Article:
Baylor reacts as ban on females serving in combat is lifted

combatBy Caroline Brewton


Lindsey Wafford doesn’t want to serve in a combat position.

But thanks to the lifting of the ban on women serving in combat, this junior cadet from Steinwenden, Germany, can if she ever changes her mind.

Wafford is in her third year in Baylor’s ROTC program. Wafford said that at the end of the year, she will attend a summer school where her skills will be evaluated and she will be told what her military career will entail, including which branch she’ll be placed in and whether she’ll serve active duty.

A math major, Wafford said she hopes to become a military intelligence officer.

“I’m not exactly interested in myself going into a combat position, but I know that it’s a huge issue for a lot of people,” Wafford said.

Although she doesn’t want a combat position herself, Wafford said she has friends who are qualified to go into such positions.

“I personally believe it’s a great idea,” she said.

Although serving in combat isn’t her chosen career field, the ban’s lifting might still affect her if she serves overseas.

“I think it would affect any female who goes into the military. You’re over there, you’re carrying a weapon,” she said. “You have to be prepared to lead a mission at any time.”

Wafford said she believes this is especially true due to the areas the military is currently deployed.

“When you’re deployed overseas there’s always a chance you’ll be near a combat zone. There’s always strikes anywhere.”

Highland, Mich., junior Danny Litchfield has been in the ROTC for three years. Litchfield, who wants to serve in a combat position, says he doesn’t mind serving with women, but that wasn’t always the case.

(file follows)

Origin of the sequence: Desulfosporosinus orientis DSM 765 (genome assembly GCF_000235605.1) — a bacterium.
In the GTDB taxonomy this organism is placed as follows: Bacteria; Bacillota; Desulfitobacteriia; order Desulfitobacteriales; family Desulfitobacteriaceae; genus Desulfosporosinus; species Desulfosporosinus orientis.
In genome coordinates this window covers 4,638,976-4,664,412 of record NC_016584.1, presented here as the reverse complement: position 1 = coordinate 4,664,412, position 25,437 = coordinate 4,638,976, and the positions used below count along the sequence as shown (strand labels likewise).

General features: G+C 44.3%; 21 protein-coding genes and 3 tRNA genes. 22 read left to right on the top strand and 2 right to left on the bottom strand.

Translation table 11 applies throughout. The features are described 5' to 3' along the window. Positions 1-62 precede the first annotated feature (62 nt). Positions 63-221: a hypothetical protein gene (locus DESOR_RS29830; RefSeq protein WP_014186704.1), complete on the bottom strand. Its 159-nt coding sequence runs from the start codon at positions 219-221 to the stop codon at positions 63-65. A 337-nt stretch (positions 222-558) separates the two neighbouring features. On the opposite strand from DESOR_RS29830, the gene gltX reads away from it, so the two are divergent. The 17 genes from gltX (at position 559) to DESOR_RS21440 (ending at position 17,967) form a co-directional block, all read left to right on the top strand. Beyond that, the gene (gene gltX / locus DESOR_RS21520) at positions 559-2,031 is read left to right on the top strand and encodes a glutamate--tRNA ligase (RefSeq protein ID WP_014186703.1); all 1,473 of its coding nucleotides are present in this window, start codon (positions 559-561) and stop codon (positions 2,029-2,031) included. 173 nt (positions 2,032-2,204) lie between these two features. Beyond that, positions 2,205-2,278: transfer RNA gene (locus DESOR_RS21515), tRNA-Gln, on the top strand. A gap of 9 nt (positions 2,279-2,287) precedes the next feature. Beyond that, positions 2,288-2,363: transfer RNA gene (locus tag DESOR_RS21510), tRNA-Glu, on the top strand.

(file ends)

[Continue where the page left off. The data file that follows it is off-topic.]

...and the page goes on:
“I used to not be for it,” he said. Though meeting and working with women in the ROTC has since changed his mind.

“I’ve seen some tremendous women serve,” Litchfield said. Plus, he added, conditions in the military are different than they used to be. Litchfield said he believes that due to current tactics, technology and training, it is no longer fair for them to be excluded.

The only situation he worries about, Litchfield said, would be in extreme cases where one female soldier might be alone with an injured male soldier and be unable to physically carry him back to a safe location.

However, he said, the same potential for danger exists if a man in the same situation can’t carry the injured man either, and he remains confident that military training will be able to overcome any such potential problems.

“It is our duty to do our job,” Litchfield said. “I don’t care who is standing next to me. I will follow orders. As long as that person doesn’t impede our ability to complete our mission, I don’t care who it is.”

Wafford echoed Litchfield’s point, saying she thinks it is a great idea for women to serve in combat if they can pass the physical requirements.

Litchfield said he believes members of the military will handle the news well.

“I have seen a lot of maturity from cadets to officers. I believe that maturity will be shown when it comes to women,” he said.